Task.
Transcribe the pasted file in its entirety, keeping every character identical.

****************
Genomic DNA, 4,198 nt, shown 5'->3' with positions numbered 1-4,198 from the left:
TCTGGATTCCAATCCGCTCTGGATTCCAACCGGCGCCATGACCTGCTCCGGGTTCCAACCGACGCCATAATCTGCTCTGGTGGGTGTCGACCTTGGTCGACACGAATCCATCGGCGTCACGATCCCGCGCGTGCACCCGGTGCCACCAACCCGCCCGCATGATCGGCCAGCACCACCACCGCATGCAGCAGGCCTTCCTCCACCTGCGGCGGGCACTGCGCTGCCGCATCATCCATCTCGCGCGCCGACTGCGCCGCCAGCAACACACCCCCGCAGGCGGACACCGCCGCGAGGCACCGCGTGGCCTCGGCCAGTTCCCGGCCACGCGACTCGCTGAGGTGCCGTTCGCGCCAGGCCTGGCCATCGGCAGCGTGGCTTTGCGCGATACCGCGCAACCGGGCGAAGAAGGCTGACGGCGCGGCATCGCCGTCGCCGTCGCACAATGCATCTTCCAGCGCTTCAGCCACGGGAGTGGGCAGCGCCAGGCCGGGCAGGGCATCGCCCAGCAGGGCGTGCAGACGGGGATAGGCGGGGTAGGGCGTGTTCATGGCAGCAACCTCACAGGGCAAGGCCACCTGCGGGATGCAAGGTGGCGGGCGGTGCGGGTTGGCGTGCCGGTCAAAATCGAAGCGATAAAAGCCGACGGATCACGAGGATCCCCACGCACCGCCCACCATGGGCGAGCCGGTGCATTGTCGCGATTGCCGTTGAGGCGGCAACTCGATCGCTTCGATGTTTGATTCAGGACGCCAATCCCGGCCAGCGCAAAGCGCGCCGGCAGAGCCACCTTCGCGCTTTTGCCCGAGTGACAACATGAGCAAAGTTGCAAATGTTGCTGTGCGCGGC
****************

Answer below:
Genomic DNA, 4,198 nt, shown 5'->3' with positions numbered 1-4,198 from the left:
TCTGGATTCCAATCCGCTCTGGATTCCAACCGGCGCCATGACCTGCTCCGGGTTCCAACCGACGCCATAATCTGCTCTGGTGGGTGTCGACCTTGGTCGACACGAATCCATCGGCGTCACGATCCCGCGCGTGCACCCGGTGCCACCAACCCGCCCGCATGATCGGCCAGCACCACCACCGCATGCAGCAGGCCTTCCTCCACCTGCGGCGGGCACTGCGCTGCCGCATCATCCATCTCGCGCGCCGACTGCGCCGCCAGCAACACACCCCCGCAGGCGGACACCGCCGCGAGGCACCGCGTGGCCTCGGCCAGTTCCCGGCCACGCGACTCGCTGAGGTGCCGTTCGCGCCAGGCCTGGCCATCGGCAGCGTGGCTTTGCGCGATACCGCGCAACCGGGCGAAGAAGGCTGACGGCGCGGCATCGCCGTCGCCGTCGCACAATGCATCTTCCAGCGCTTCAGCCACGGGAGTGGGCAGCGCCAGGCCGGGCAGGGCATCGCCCAGCAGGGCGTGCAGACGGGGATAGGCGGGGTAGGGCGTGTTCATGGCAGCAACCTCACAGGGCAAGGCCACCTGCGGGATGCAAGGTGGCGGGCGGTGCGGGTTGGCGTGCCGGTCAAAATCGAAGCGATAAAAGCCGACGGATCACGAGGATCCCCACGCACCGCCCACCATGGGCGAGCCGGTGCATTGTCGCGATTGCCGTTGAGGCGGCAACTCGATCGCTTCGATGTTTGATTCAGGACGCCAATCCCGGCCAGCGCAAAGCGCGCCGGCAGAGCCACCTTCGCGCTTTTGCCCGAGTGACAACATGAGCAAAGTTGCAAATGTTGCTGTGCGCGGC